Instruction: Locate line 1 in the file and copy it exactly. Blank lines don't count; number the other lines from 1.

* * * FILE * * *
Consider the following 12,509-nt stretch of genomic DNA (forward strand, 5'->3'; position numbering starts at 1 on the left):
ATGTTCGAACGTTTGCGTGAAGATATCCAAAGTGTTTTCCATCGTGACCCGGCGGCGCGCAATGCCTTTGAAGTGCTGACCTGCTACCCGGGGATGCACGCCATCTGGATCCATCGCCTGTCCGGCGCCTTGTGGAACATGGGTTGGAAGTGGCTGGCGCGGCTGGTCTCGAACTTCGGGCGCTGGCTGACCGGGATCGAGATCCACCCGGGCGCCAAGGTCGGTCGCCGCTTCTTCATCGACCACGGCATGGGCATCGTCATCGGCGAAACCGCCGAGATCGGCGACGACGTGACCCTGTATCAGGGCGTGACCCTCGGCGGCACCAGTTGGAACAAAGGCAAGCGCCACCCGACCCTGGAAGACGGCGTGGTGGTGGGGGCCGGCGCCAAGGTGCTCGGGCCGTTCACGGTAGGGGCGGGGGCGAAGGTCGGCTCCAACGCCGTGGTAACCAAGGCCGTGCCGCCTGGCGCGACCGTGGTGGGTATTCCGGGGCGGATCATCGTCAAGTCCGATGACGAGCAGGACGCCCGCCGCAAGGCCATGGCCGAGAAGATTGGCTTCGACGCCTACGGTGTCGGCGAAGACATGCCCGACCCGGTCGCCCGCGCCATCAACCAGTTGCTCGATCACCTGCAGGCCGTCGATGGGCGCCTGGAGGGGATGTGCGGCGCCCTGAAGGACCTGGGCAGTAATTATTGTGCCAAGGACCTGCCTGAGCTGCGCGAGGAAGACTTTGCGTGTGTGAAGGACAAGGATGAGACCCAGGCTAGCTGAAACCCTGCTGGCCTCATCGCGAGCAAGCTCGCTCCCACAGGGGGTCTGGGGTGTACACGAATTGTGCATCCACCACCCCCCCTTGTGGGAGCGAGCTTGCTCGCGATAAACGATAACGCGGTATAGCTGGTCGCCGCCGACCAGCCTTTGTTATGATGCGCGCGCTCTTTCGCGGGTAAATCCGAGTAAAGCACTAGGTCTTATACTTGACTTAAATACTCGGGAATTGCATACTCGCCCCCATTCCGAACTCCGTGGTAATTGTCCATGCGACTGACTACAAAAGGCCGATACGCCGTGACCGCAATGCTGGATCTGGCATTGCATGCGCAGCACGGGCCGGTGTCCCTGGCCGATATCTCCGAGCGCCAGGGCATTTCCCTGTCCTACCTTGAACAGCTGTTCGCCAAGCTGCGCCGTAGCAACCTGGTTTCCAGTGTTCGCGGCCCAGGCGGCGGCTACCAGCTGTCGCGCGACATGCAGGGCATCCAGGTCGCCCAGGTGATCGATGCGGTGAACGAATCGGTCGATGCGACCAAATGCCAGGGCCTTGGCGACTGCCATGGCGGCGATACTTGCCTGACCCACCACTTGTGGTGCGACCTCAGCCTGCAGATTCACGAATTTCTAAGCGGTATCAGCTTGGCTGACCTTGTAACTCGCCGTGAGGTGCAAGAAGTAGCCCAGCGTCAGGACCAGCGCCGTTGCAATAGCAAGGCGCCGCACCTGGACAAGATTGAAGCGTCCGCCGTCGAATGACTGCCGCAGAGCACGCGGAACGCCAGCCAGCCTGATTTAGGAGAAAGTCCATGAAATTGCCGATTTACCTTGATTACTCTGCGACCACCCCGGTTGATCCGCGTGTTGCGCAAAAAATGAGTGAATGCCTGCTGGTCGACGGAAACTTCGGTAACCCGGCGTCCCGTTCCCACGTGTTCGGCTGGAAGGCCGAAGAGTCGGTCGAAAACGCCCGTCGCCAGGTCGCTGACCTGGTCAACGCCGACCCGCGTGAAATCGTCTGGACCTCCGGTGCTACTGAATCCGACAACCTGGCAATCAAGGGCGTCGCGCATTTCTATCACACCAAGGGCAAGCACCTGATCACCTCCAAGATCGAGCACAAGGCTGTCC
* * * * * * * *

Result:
Consider the following 12,509-nt stretch of genomic DNA (forward strand, 5'->3'; position numbering starts at 1 on the left):